"Getting clear on what and who you want and what brings you joy comes through a shared experience and having someone to talk to as you wade through the sea of life."
- Shannon Vaughn
When my father died abruptly a few years ago, I spent a week in the hospital and hospice managing his care - which really meant reaching out to everyone he knew to tell them he was diagnosed with terminal caner and had 5 days to live. Unfathomable.
But after seeing the weather report and ignoring the medical scans, I accepted he would die on Sunday. We were expecting a heavy snow. He died that Sunday with the snow falling as I anticipated. Heavy was my heart as the large white flurries fell from the sky that I had been praying to so deeply.
After I left with his few sparse belongings from the hospice and went to his home, I had two things I wanted to retrieve and was determined not to weep over every material memory I would see and eventually have to throw out. I went in with a plan to collect his artwork (he was an artist) and his poetry (he was a writer). As I was going through some papers near his bedside, I came across a letter. Amongst all the piles of paper, it spoke to me.
It was letter to Mary Kathleen, a woman my father had loved over 50 years ago. The letter was simple and words were not lost on recollecting the time that had passed or what my father had done over the years since they departed each other, but was very direct: "I loved you. I am sorry we never ended up together. I regret, and I love you still."
I decided to mail the unmailed, stamped letter to Mary Kathleen in Alaska.
A month later, I received a letter in the mail thanking me for sending this letter and adding some color as to this lost love, revealing why so many years later my father still loved her and wrote her when he must have known he was close to death.
My father volunteered for the war (Vietnam) he was in college; he was not drafted and felt terrible guilt so tried to enlist. They sent him home and said the war was over and they were not sending anyone else. The profound effects of this experience sent my father to seek some inner purpose, and he looked to the Quaker faith and other forms of self introspection. Mary Kathleen entered his life in the middle of this “searching” stage and he ended up going in a different direction, away from her.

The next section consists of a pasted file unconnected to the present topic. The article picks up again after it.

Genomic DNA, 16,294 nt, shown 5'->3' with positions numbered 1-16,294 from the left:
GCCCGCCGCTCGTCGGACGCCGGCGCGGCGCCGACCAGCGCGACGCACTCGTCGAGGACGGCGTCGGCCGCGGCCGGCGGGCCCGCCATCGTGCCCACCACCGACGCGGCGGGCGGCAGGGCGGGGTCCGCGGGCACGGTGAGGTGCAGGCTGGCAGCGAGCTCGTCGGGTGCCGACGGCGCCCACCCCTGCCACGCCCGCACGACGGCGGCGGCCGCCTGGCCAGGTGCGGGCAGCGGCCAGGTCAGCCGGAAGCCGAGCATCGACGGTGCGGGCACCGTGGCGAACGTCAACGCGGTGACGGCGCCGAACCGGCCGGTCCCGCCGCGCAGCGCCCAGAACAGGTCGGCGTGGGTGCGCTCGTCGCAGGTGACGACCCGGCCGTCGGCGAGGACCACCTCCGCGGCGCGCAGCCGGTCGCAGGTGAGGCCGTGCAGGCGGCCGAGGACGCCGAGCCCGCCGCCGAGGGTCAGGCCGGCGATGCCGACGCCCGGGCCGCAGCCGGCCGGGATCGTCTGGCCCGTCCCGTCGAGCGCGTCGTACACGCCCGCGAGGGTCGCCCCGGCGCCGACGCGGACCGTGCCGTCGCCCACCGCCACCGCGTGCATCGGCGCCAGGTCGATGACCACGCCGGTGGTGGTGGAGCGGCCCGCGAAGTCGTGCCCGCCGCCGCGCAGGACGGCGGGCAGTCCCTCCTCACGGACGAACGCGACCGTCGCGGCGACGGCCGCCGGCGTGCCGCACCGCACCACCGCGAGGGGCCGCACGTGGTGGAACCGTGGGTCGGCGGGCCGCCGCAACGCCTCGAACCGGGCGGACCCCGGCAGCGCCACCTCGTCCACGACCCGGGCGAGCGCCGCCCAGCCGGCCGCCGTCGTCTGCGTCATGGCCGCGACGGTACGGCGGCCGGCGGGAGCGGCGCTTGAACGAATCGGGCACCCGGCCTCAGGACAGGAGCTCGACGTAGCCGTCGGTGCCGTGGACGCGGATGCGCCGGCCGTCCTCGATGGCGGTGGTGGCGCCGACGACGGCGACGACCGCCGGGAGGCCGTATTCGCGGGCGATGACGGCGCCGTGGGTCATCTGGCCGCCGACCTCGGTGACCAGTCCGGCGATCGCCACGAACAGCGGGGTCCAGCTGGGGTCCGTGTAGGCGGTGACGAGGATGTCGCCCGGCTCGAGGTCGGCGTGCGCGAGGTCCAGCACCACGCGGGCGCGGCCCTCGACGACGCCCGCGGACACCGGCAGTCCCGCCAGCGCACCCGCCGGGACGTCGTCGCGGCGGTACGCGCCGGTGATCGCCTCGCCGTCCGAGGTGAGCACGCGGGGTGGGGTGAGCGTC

I often think about my father and why he chose introspection over love. Mary Kathleen was there for the long term so why not revisit their relationship after he did some soul searching...was it too late for him? Too late for her?
What I do know is that he made the decision he was capable of at the time, and that regretted not being with her or at least trying. It got me thinking - in the things that we do often for our own peace of mind and the dismissal of other parts of our life (a singular search), we believe we will wade through our own mud and come out shiny and new on the other side. I find that expectation to be a grave mistake.
Often, getting clear on what and who you want and what brings you joy comes through a shared experience and having someone to talk to as you wade through the sea of life. And so, I am sad. Not sad for Mary Kathleen or my father, but for the love that was lost. Love is a precious gift that we are given. The ability to love another deeply is a rare occurrence and for some reason only really happens a few times in our lives. I know from this sad letter next to the bed of a dying writer, who only had little time, what he deeply wanted to express was the love that got away.